Klingler German
Occupational name for a bladesmith.
Klintsen Norwegian, Danish
Means "son of Klint".
Klobučar Slovene, Croatian, Serbian
Occupational name derived from Serbian, Croatian and Slovene klobučar meaning "hatter" (a derivative of klobuk meaning "hat"), originally indicating a person who made, sold or repaired hats.
Klobuchar Slovene (Anglicized), Croatian (Anglicized), Serbian (Anglicized)
Americanized form of Klobučar. A notable bearer is the American politician, lawyer and senator Amy Klobuchar (1960-).
Kloda Polish, English
Maybe an anglicized form or a variant of Kłoda.
Klomp German, Dutch
from Middle Dutch and Low German klomp "lump block compact heap ball" used as a nickname for someone with a squat physique or a clumsy or uncouth manner . Dutch metonymic occupational name for a clog maker from Middle Dutch clompe "clog wooden shoe".
Klooster Estonian
Klooster is an Estonian surname meaning "cloister" and "abbey". Borrowed from Middle Low German "klôster"; ultimately from Medieval Latin "claustrum".
Klopfenstein German
It means striking stones
Klopp German, Dutch
Habitational name from a place called Kloppe.
Klor German (Austrian)
The Klor surname may have evolved from the feminine personal name Klara. Or it may have come from the Middle High German and Middle Low German "Klar," meaning "Pure" or "Beautiful".
Klose German, Silesian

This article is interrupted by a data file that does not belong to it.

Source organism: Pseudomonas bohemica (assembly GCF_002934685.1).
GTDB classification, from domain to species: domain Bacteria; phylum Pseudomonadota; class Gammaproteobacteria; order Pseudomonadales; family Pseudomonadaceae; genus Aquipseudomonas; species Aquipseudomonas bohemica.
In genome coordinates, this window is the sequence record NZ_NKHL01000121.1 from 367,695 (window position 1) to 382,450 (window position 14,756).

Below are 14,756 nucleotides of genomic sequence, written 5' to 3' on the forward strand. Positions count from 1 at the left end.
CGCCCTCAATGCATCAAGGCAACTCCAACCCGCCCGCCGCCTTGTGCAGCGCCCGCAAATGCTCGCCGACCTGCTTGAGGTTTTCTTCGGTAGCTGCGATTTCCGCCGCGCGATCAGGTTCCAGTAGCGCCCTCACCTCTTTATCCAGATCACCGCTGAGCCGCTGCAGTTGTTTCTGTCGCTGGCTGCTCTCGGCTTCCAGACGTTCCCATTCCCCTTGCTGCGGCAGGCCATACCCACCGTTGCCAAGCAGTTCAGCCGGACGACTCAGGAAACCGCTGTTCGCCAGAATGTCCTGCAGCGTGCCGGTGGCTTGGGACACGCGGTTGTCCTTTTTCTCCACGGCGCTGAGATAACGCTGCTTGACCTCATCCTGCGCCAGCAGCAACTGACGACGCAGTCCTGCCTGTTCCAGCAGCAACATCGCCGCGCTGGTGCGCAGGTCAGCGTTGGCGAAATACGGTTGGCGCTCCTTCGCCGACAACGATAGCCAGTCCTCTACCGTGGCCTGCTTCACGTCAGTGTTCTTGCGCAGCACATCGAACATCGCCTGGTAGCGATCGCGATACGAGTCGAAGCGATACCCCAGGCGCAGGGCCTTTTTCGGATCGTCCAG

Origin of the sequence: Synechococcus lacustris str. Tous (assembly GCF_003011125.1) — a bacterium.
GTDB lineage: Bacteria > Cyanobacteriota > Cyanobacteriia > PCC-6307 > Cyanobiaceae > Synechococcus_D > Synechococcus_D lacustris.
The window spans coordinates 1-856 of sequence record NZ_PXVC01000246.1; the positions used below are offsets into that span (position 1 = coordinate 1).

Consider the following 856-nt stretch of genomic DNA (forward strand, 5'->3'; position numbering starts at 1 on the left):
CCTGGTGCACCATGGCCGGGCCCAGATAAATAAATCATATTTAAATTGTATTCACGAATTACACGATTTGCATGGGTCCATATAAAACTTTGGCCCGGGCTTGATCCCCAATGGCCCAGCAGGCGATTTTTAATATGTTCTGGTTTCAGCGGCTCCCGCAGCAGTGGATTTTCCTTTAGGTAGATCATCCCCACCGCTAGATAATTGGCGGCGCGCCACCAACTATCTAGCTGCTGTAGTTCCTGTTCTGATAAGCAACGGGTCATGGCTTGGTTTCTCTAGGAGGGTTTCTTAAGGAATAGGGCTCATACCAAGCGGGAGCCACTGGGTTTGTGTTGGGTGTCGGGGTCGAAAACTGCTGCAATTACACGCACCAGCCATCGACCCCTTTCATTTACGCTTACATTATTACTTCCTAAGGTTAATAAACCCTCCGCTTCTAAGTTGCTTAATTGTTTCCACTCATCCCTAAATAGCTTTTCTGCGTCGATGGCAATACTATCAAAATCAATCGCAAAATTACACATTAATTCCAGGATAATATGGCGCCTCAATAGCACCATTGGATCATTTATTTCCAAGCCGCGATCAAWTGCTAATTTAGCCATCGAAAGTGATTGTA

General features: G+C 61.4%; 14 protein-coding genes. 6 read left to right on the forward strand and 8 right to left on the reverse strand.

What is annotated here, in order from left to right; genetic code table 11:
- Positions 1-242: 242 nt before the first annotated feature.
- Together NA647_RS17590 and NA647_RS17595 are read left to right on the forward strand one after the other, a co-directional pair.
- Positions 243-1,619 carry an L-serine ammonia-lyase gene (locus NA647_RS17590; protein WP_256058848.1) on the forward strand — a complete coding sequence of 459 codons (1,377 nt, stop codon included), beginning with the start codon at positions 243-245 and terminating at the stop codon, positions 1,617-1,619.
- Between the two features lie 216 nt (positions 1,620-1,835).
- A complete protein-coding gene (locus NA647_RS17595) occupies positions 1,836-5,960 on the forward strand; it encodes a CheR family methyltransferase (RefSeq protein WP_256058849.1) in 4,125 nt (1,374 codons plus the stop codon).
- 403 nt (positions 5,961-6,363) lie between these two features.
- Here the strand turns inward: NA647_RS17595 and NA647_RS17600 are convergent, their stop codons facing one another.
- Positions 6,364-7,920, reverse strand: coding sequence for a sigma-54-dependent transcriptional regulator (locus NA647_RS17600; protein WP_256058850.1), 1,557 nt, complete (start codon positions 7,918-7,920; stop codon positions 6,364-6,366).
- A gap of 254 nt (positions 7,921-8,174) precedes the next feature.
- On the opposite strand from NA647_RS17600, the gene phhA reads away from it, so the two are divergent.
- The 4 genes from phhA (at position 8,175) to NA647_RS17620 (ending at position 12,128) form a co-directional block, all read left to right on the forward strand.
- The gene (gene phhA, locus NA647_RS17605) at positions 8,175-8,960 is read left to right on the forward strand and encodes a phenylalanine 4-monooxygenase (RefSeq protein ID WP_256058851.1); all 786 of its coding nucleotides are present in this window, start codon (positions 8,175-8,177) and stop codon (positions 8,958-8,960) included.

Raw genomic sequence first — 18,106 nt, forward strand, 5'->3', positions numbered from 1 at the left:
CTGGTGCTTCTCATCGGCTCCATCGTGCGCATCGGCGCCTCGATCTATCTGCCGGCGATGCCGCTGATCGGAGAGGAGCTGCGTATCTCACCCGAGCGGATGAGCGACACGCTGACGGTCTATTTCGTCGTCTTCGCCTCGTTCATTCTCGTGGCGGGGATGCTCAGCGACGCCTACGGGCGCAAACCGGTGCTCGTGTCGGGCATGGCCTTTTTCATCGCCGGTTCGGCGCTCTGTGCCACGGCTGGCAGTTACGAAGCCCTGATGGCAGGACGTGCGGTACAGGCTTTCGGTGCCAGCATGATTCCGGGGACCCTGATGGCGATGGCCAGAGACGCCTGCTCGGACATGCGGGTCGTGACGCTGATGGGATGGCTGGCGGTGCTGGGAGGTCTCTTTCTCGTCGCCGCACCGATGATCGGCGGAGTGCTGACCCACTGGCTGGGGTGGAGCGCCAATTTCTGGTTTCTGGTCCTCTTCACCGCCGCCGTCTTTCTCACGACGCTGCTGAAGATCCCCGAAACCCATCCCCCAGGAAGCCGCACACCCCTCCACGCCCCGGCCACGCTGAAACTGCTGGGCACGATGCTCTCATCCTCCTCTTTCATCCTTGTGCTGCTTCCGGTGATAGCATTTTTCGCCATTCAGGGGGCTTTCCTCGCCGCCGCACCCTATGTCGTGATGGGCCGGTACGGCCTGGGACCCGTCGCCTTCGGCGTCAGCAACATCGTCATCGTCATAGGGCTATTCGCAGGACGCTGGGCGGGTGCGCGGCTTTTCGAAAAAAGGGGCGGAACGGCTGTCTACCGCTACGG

From a Silesian short form of the given name Nikolaus. A notable bearer is the German former soccer player Miroslav Klose (1978-).
Kloss English (British)
Surname from the model, Karlie Kloss (1992-)
Klostermann German
Combination of "kloster" meaning "monastery," and common German suffix Mann.
Klouda Czech
From Kloud, a vernacular short form of the Latin personal name Claudius (see Claud).
Klug German (Austrian)
First recorded in the early 14th century in present-day Austria (southeastern region of the Holy Roman Empire at that time). The surname was derived from the ancient Germanic word kluoc meaning "noble" or "refined".... [more]
Kluge German
Variant of Klug
Kluivert Dutch, Dutch (Surinamese)
Nickname perhaps related to Dutch kluiven meaning "to gnaw, to bite, to nibble". A notable bearer is Dutch former soccer player Patrick Kluivert (1976-).
Klumpp German
Variant of Klump.
Klutz German
The ancient and distinguished German surname Klutz is derived from the old Germanic term "Klotz," meaning "awkward, clumsy." The name was most likely initially bestowed as a nickname, either on someone who was clumsy or in an ironic way on someone who was exceptionally graceful.